However, this relatively upbeat picture Bond valuations are even more countries—notably the United States
masks numerous concerns. This has dramatic. In mid-2017, around 9 and the United Kingdom—in which
been the weakest post-recession trillion US dollars’ worth of bonds the ownership of financial assets is
recovery on record. Productivity were trading with a negative yield, most widespread.
growth remains puzzlingly weak. meaning that investors were, in
Investment growth has been subdued, effect, paying bond issuers for the It is not just stocks and bonds that
and in developing economies it has privilege of holding their risky financial have seen their prices rise. The
slowed sharply since 2010.1 And in instruments. This anomaly reflects the International Monetary Fund (IMF)’s
many countries the social and political impact of the huge asset-purchase index of global house prices is close
fabric has been badly frayed by many programmes launched by central to its pre-crisis peak again (see
years of stagnating real incomes. banks in the wake of the crisis, which Figure 2.2), and signs of stretched
seem to have divorced asset prices valuations are evident in numerous
The reassuring headline indicators from assessments of their underlying cities including Hong Kong, London,
mean that economic and financial riskiness. In Europe, for example, Stockholm, and Toronto. Inflation in
risks are becoming a blind spot: during 2017, yields on high-risk all these traditional asset classes has
business leaders and policy-makers corporate bonds converged with been dwarfed by more speculative
are less prepared than they might yields on US government debt, the assets such as the cryptocurrency
be for serious economic or financial global financial system’s Bitcoin, which increased in value by
turmoil. The risks can be divided risk-free benchmark.3 around 1200% in 2017.
into two categories: (1) familiar
vulnerabilities that have grown, Figure 2.1: Equities on the Up A further source of potential market
mutated or relocated over time; and Cyclically adjusted price/earnings ratio (CAPE) risk at present is that innovations
(2) newer fragilities that have emerged in financial assets and asset
in recent years. management have yet to be tested in
crisis conditions. One example is the
rapidly expanding class of exchange-
Long-standing traded funds (ETFs), which have
vulnerabilities grown in value by 500% since 2008
and now account for US$4 trillion
Unsustainable asset prices? of assets and around 25% of all US
stock market trading.4 Some analysts
The world is eight years into a bull suggest that ETFs would cushion the
run, with global stock markets hitting blow of a major market correction,
all-time high after all-time high. This while others reckon they would
has raised fears that this is another exacerbate it.
episode of “irrational exuberance”, that
the lessons of the crisis have gone
Source: Robert Shiller.
unlearned,2 and that a deep correction http://www.econ.yale.edu/~shiller/data.htm
may follow. In 2017, the Dow Jones
increased by 25%, the S&P500 by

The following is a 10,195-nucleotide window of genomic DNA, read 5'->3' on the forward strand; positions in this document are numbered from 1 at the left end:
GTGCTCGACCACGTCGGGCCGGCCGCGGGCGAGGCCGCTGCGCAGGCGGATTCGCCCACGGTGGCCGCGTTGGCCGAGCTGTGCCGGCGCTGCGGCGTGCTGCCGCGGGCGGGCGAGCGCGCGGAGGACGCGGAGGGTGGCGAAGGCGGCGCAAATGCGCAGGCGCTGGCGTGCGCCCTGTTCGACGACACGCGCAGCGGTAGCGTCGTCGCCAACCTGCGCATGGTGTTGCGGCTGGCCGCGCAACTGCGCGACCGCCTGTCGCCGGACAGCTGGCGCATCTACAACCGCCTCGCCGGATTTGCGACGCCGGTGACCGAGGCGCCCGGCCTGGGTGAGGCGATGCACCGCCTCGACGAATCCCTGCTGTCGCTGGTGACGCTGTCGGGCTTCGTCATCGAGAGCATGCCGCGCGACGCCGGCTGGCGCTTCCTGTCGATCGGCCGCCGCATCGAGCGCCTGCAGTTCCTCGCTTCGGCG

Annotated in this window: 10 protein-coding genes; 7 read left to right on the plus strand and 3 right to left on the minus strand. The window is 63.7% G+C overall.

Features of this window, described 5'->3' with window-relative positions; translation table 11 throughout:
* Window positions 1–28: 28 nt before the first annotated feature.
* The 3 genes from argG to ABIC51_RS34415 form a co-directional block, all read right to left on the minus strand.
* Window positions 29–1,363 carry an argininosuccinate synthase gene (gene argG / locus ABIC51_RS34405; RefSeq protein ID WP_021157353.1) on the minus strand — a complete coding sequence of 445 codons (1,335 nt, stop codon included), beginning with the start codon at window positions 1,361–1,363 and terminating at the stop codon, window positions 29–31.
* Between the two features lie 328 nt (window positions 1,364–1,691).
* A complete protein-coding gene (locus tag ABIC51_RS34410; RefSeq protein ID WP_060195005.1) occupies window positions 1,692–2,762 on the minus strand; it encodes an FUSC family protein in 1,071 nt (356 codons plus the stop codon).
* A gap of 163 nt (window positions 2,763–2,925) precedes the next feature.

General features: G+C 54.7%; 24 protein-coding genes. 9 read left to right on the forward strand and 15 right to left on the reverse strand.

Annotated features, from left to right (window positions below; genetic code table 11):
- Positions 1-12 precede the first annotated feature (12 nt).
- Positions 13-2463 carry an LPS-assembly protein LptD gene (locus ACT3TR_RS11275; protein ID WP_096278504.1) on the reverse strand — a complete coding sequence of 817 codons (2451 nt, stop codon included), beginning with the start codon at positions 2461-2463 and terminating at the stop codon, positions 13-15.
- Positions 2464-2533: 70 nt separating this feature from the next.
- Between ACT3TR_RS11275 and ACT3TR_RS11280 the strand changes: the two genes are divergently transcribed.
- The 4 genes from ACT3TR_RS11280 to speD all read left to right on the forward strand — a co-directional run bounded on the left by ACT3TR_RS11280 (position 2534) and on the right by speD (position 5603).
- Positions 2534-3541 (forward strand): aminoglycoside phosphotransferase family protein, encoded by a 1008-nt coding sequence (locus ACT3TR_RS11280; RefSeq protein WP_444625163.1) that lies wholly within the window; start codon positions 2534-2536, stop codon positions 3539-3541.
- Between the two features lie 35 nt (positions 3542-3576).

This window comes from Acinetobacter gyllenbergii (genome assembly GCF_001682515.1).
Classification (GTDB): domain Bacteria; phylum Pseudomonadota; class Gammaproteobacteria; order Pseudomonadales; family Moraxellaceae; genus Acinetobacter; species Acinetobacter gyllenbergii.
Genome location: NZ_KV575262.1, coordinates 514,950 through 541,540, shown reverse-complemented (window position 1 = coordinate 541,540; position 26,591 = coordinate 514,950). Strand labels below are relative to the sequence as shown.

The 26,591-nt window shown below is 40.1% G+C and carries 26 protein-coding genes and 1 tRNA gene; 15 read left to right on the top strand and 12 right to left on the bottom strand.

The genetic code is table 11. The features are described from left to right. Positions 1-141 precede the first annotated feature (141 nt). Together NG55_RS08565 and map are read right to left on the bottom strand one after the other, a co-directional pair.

The Global Risks Report 2018 19


Figure 2.2: Building High debt totalled US$135 trillion, up from The regulatory separation of the
IMF Global House Price Index US$80 trillion in 2007.6 financial sector in China from that
of the rest of the world reduces
Indebtedness has risen differently in the risk of systemically significant
advanced and emerging economies. financial spillovers, but as early as
Advanced economies built up huge 2015 the governors of the European
debts before the crisis erupted, but Central Bank were cautioning that
their overall level of debt has remained “financial developments in China
relatively constant in the subsequent could have a larger than expected
decade: as a proportion of GDP, adverse impact.”10 Given how deeply
modest deleveraging by households embedded China now is in the world
and financial institutions has been economy, if the country’s authorities
offset by increases in government were to step in decisively to secure
debt resulting from stimulus spending. the stability of the financial system,
Meanwhile, signs of strain are evident the resulting slowdown in domestic
in parts of the corporate debt market. growth could represent a damaging
According to S&P Global, 162 blow to global demand.
Source: International Monetary Fund (IMF). corporate defaults worldwide occurred
http://www.imf.org/external/research/housing
in 2016, the most since 2009 and China can deploy vast resources
up from 113 in 2015.7 The debt-to- to protect its economy, but most
Indebtedness equity ratio of the median S&P 1500 emerging economies are much more
company (excluding financials) has directly exposed to any worsening of
High levels of indebtedness— almost doubled since 2010 and is now global conditions. If the major central
particularly among households and in well above its pre-crisis level. banks’ interest rates were to move
the financial sector—were a key driver significantly higher, lower-income
of the financial crisis and one reason In emerging markets, by contrast, emerging market economies would
the recovery of the real economy aggregate debt levels were relatively take a direct hit from the combination